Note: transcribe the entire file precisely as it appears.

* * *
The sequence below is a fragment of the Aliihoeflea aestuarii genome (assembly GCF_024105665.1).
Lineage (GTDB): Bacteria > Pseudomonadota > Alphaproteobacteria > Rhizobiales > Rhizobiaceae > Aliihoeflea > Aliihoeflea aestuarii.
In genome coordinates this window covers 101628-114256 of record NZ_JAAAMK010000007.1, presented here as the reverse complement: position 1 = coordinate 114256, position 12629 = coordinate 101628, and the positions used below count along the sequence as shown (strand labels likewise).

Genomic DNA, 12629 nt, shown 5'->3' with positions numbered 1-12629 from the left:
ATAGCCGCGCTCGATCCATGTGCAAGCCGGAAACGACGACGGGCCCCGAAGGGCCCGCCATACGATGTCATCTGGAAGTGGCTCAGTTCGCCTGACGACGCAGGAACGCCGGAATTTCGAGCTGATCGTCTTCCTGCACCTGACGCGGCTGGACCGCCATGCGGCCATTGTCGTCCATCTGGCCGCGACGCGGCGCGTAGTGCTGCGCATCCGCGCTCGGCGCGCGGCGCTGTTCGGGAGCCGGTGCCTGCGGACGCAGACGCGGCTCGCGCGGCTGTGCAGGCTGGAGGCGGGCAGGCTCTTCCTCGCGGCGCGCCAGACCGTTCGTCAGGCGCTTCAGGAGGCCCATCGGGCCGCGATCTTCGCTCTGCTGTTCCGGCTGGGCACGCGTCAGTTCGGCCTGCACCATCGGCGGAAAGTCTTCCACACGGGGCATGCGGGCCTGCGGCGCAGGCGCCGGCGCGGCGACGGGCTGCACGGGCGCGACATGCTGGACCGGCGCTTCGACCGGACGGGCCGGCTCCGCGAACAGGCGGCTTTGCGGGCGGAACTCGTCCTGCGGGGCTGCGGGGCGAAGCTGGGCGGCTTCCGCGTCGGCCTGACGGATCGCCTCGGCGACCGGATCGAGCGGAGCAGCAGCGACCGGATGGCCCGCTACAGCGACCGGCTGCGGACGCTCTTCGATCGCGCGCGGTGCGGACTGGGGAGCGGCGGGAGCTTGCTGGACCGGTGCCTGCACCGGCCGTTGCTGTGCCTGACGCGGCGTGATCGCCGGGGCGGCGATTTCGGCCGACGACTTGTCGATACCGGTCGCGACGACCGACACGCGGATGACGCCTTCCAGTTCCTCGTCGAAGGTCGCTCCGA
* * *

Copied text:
The sequence below is a fragment of the Aliihoeflea aestuarii genome (assembly GCF_024105665.1).
Lineage (GTDB): Bacteria > Pseudomonadota > Alphaproteobacteria > Rhizobiales > Rhizobiaceae > Aliihoeflea > Aliihoeflea aestuarii.
In genome coordinates this window covers 101628-114256 of record NZ_JAAAMK010000007.1, presented here as the reverse complement: position 1 = coordinate 114256, position 12629 = coordinate 101628, and the positions used below count along the sequence as shown (strand labels likewise).

Genomic DNA, 12629 nt, shown 5'->3' with positions numbered 1-12629 from the left:
ATAGCCGCGCTCGATCCATGTGCAAGCCGGAAACGACGACGGGCCCCGAAGGGCCCGCCATACGATGTCATCTGGAAGTGGCTCAGTTCGCCTGACGACGCAGGAACGCCGGAATTTCGAGCTGATCGTCTTCCTGCACCTGACGCGGCTGGACCGCCATGCGGCCATTGTCGTCCATCTGGCCGCGACGCGGCGCGTAGTGCTGCGCATCCGCGCTCGGCGCGCGGCGCTGTTCGGGAGCCGGTGCCTGCGGACGCAGACGCGGCTCGCGCGGCTGTGCAGGCTGGAGGCGGGCAGGCTCTTCCTCGCGGCGCGCCAGACCGTTCGTCAGGCGCTTCAGGAGGCCCATCGGGCCGCGATCTTCGCTCTGCTGTTCCGGCTGGGCACGCGTCAGTTCGGCCTGCACCATCGGCGGAAAGTCTTCCACACGGGGCATGCGGGCCTGCGGCGCAGGCGCCGGCGCGGCGACGGGCTGCACGGGCGCGACATGCTGGACCGGCGCTTCGACCGGACGGGCCGGCTCCGCGAACAGGCGGCTTTGCGGGCGGAACTCGTCCTGCGGGGCTGCGGGGCGAAGCTGGGCGGCTTCCGCGTCGGCCTGACGGATCGCCTCGGCGACCGGATCGAGCGGAGCAGCAGCGACCGGATGGCCCGCTACAGCGACCGGCTGCGGACGCTCTTCGATCGCGCGCGGTGCGGACTGGGGAGCGGCGGGAGCTTGCTGGACCGGTGCCTGCACCGGCCGTTGCTGTGCCTGACGCGGCGTGATCGCCGGGGCGGCGATTTCGGCCGACGACTTGTCGATACCGGTCGCGACGACCGACACGCGGATGACGCCTTCCAGTTCCTCGTCGAAGGTCGCTCCGA